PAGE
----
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'The ability to learn makes us human' - Rubiks Cube Essay

weezer878 1 / -  
Oct 12, 2008   #1
My professor sent me an email saying this: Good start but mechanically boring. Need an interesting intro that answers those why, what who etc questions, links to the body of the manual and a conclusion. Lets have some clear heads.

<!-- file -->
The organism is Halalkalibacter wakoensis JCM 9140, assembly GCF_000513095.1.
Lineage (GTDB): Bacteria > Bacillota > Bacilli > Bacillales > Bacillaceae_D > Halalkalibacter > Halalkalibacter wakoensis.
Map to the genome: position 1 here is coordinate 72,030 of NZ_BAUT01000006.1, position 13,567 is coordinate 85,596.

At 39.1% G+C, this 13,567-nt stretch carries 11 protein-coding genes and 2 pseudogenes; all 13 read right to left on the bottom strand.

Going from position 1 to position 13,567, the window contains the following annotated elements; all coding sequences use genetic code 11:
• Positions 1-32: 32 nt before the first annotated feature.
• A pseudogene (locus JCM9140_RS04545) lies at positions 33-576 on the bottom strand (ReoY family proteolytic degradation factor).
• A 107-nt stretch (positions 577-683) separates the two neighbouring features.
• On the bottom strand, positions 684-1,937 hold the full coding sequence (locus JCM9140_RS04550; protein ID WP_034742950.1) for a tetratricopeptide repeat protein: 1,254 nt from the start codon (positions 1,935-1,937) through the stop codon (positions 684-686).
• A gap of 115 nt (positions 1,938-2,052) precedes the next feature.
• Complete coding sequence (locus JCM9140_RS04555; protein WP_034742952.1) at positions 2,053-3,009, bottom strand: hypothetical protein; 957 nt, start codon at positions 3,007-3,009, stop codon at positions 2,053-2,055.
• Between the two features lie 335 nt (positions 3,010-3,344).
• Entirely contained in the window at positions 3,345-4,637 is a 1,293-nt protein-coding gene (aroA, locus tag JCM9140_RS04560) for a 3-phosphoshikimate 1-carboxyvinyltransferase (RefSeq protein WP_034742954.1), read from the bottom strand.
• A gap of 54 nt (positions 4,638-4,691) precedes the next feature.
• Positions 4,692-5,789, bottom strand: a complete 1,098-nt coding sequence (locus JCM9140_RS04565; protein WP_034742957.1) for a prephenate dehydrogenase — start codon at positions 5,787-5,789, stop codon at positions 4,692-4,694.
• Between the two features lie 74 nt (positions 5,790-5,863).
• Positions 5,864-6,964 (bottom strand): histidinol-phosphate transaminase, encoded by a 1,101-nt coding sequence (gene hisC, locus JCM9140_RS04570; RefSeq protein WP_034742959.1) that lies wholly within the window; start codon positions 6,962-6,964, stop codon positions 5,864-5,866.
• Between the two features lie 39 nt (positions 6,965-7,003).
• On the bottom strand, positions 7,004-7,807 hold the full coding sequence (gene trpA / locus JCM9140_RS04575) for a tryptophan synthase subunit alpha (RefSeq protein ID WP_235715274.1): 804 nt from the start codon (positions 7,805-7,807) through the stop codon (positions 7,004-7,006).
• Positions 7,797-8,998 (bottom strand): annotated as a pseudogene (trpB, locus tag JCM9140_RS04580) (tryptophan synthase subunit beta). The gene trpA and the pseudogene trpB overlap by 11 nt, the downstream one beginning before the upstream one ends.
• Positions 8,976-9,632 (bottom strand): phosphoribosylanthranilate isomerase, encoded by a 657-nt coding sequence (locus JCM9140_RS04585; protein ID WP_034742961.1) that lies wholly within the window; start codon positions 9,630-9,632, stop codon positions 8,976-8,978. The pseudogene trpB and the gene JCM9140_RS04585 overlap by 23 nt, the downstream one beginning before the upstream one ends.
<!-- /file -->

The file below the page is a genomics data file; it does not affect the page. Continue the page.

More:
The ability to learn makes us human, and it is a part of our instinct. A puzzle is a problem which challenges this ability. The word puzzle is defined as, a toy, problem, or other contrivance designed to amuse by presenting difficulties to be solved by ingenuity or patient effort. A person has puzzles, which he or she may not recognize, in their everyday routine. Completing a homework assignment or figuring out a time schedule, are quick examples of how puzzles intertwine in our daily lives. Though puzzles seem to challenge our intellect, there are always alternate solutions to this problem. The Rubik's cube is a prime example of a puzzle, which has challenged the human mind. The Rubik's cube is a simple geometric puzzle. What makes the Rubik's cube so interesting, the fact that it is a problem presented in a simple cube form, with basic colors, and basic movements. Though it is presented in such a simple form, the Rubik's cube takes a lot of concentration and dexterity to solve. The cube is a puzzle that requires learning different patterns and order, which can only be recognized by individuals who know when an inductive reasoning problem is presented to them. Many people have taken the challenge of restoring the cubes natural pattern, and have been frustrated due to spending hours and hours on twisting and turning, leaving the cube still unsolved. In order to resolve this confusion, people have either thrown the cube aside, and saying that it is impossible, or have just taken off the stickers and replacing them, just so that they feel some gratification, knowing that they don't have to deal with it anymore. It seems that the Rubik's cube has defeated anyone who challenges it.